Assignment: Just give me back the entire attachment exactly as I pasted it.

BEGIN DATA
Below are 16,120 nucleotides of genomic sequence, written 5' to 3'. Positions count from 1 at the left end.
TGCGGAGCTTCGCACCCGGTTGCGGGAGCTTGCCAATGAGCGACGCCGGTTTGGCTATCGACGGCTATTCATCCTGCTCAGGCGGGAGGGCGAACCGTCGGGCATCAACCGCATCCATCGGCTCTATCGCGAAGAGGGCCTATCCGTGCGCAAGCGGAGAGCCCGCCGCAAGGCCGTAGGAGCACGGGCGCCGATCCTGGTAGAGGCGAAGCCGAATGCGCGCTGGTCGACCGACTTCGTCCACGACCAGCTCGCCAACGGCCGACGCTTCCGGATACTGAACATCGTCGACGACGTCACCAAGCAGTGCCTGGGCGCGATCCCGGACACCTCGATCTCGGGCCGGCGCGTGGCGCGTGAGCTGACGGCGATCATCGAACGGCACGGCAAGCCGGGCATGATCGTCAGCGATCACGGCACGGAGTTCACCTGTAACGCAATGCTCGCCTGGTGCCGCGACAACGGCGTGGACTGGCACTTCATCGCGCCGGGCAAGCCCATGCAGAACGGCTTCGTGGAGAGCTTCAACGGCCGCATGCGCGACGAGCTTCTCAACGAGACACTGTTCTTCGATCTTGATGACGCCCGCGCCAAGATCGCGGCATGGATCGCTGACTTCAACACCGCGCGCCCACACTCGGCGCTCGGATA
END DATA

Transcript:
Below are 16,120 nucleotides of genomic sequence, written 5' to 3'. Positions count from 1 at the left end.
TGCGGAGCTTCGCACCCGGTTGCGGGAGCTTGCCAATGAGCGACGCCGGTTTGGCTATCGACGGCTATTCATCCTGCTCAGGCGGGAGGGCGAACCGTCGGGCATCAACCGCATCCATCGGCTCTATCGCGAAGAGGGCCTATCCGTGCGCAAGCGGAGAGCCCGCCGCAAGGCCGTAGGAGCACGGGCGCCGATCCTGGTAGAGGCGAAGCCGAATGCGCGCTGGTCGACCGACTTCGTCCACGACCAGCTCGCCAACGGCCGACGCTTCCGGATACTGAACATCGTCGACGACGTCACCAAGCAGTGCCTGGGCGCGATCCCGGACACCTCGATCTCGGGCCGGCGCGTGGCGCGTGAGCTGACGGCGATCATCGAACGGCACGGCAAGCCGGGCATGATCGTCAGCGATCACGGCACGGAGTTCACCTGTAACGCAATGCTCGCCTGGTGCCGCGACAACGGCGTGGACTGGCACTTCATCGCGCCGGGCAAGCCCATGCAGAACGGCTTCGTGGAGAGCTTCAACGGCCGCATGCGCGACGAGCTTCTCAACGAGACACTGTTCTTCGATCTTGATGACGCCCGCGCCAAGATCGCGGCATGGATCGCTGACTTCAACACCGCGCGCCCACACTCGGCGCTCGGATA